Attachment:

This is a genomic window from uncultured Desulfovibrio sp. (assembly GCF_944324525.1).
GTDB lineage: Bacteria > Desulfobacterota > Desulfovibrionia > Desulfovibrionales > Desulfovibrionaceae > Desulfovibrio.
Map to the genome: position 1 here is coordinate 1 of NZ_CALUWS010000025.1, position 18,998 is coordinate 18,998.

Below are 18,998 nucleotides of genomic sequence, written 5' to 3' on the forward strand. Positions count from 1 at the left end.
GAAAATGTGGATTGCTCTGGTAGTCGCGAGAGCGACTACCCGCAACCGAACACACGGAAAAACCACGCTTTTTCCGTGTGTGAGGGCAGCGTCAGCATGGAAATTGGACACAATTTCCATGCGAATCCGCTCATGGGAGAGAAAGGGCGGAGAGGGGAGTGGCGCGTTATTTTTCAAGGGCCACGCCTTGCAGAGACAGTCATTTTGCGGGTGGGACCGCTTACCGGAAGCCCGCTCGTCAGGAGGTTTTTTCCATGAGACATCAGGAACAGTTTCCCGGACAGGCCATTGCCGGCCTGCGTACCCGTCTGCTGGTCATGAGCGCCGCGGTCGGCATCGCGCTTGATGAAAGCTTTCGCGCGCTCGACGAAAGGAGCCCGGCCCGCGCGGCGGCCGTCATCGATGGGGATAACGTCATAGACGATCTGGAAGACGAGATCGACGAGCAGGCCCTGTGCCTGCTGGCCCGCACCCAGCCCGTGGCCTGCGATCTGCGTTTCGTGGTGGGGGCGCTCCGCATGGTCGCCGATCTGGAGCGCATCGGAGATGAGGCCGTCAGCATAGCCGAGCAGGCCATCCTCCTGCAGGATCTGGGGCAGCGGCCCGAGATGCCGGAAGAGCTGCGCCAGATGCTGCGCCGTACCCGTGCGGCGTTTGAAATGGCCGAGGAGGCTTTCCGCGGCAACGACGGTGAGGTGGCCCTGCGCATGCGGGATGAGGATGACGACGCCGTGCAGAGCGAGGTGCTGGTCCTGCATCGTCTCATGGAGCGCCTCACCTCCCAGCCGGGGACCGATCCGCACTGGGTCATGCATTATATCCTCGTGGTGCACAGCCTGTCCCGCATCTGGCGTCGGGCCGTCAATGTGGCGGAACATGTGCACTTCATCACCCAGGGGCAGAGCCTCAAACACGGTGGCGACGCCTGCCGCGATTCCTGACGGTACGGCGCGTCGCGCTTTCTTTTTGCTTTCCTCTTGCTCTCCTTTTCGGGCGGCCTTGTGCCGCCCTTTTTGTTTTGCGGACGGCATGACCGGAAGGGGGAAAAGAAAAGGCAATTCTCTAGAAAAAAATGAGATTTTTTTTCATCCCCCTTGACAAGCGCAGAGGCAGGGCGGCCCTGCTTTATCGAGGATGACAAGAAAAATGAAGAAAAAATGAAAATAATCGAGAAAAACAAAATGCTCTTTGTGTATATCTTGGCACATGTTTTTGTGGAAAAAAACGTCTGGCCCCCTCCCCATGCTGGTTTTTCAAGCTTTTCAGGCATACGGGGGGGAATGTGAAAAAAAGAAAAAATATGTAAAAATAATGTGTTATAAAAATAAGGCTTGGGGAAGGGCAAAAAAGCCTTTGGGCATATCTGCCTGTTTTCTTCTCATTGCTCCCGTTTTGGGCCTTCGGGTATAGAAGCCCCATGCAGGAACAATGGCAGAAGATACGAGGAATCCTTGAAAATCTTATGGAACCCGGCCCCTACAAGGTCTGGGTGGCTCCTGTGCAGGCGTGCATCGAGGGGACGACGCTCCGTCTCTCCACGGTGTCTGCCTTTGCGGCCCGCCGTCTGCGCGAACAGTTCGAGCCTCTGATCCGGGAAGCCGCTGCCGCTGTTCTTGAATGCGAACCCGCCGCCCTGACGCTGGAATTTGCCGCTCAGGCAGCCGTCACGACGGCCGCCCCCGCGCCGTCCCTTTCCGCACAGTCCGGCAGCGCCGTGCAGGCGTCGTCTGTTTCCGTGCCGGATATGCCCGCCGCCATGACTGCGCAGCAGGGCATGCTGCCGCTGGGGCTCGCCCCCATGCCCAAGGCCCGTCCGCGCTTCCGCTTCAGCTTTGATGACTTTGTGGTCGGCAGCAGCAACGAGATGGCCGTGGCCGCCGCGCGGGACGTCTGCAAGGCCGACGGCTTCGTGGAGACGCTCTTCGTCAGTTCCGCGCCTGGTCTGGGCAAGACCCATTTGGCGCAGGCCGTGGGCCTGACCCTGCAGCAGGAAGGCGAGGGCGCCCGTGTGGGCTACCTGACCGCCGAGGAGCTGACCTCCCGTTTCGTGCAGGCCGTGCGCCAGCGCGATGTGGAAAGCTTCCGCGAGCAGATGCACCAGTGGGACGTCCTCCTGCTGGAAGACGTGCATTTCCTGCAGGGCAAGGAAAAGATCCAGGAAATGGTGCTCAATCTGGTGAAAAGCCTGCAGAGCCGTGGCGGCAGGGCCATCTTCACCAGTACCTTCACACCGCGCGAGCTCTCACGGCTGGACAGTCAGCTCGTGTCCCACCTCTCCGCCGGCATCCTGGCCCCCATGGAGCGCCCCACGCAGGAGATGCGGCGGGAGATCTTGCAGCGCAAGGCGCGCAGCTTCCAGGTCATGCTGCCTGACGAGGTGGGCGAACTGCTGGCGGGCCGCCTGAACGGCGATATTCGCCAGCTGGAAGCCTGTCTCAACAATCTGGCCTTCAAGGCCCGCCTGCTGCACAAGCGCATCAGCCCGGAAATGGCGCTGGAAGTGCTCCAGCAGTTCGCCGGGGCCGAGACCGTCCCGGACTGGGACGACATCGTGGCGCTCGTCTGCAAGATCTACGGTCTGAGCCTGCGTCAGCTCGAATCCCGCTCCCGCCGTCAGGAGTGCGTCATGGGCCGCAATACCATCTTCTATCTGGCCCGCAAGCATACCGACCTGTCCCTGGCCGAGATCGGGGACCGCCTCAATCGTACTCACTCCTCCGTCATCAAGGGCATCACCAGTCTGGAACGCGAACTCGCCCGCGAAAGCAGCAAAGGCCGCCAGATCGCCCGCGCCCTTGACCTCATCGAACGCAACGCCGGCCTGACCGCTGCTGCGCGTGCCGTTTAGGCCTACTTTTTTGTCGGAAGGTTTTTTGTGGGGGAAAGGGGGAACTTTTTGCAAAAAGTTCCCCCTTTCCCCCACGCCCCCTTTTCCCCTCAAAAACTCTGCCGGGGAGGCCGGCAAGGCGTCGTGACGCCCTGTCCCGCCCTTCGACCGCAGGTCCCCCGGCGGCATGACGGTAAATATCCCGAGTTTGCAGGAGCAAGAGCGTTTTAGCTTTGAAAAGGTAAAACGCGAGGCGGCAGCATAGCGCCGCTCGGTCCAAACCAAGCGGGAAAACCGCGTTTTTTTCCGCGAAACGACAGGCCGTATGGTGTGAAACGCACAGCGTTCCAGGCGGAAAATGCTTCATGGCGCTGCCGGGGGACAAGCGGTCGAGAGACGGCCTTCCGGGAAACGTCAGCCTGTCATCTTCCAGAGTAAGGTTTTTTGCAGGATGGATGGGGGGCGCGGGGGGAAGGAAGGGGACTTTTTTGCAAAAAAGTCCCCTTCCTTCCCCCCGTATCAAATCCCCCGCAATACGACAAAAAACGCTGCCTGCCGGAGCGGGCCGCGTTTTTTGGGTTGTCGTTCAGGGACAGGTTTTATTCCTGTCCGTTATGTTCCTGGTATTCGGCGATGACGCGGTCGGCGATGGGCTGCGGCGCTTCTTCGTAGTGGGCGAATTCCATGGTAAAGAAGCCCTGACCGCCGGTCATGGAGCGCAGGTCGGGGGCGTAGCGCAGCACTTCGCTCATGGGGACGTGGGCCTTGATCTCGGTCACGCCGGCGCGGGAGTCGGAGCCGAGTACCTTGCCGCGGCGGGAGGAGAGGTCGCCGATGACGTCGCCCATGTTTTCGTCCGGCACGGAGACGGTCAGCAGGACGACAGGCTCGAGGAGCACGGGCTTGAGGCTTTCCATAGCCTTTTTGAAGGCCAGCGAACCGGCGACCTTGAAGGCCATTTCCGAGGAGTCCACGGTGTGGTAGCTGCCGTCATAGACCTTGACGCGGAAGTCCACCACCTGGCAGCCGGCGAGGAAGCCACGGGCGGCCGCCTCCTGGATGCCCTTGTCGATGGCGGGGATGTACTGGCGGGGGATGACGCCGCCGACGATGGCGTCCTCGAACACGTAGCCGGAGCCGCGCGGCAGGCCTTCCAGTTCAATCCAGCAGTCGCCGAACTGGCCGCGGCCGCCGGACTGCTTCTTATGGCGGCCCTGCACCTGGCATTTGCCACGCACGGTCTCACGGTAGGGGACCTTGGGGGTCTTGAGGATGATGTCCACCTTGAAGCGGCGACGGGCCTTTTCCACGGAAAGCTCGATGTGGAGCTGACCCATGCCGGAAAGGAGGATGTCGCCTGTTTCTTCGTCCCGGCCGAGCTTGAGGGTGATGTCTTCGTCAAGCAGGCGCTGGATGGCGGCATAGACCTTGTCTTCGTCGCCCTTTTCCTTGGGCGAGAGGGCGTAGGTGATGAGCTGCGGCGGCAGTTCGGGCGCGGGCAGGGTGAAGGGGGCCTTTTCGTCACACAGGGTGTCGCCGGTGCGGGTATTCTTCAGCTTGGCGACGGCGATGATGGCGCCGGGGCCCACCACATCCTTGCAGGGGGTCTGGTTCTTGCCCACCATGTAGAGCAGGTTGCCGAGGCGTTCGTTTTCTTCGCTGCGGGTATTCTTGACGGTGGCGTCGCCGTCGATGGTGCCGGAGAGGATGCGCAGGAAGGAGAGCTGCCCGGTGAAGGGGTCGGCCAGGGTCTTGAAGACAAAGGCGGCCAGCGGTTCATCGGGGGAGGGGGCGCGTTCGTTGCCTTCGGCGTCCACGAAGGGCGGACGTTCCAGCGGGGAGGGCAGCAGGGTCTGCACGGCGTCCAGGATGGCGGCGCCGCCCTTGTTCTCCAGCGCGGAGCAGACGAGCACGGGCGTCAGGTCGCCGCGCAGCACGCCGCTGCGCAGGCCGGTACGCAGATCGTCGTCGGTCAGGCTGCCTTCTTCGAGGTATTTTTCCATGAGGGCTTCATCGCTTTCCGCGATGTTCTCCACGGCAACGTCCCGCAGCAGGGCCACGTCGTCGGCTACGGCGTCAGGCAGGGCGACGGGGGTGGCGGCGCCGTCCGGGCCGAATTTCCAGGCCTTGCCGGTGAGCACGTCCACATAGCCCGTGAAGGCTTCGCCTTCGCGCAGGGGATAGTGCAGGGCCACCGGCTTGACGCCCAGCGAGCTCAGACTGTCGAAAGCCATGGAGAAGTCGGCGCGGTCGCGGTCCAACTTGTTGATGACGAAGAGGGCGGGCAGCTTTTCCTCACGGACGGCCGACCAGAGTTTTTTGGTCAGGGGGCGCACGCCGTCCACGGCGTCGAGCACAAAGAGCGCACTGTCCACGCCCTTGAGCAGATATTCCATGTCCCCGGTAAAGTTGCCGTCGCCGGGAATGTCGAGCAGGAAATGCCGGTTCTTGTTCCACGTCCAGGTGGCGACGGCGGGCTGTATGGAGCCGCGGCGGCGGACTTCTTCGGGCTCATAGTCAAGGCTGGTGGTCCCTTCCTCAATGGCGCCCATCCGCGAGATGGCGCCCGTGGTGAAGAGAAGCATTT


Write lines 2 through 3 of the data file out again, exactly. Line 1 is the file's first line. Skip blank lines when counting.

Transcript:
GTDB lineage: Bacteria > Desulfobacterota > Desulfovibrionia > Desulfovibrionales > Desulfovibrionaceae > Desulfovibrio.
Map to the genome: position 1 here is coordinate 1 of NZ_CALUWS010000025.1, position 18,998 is coordinate 18,998.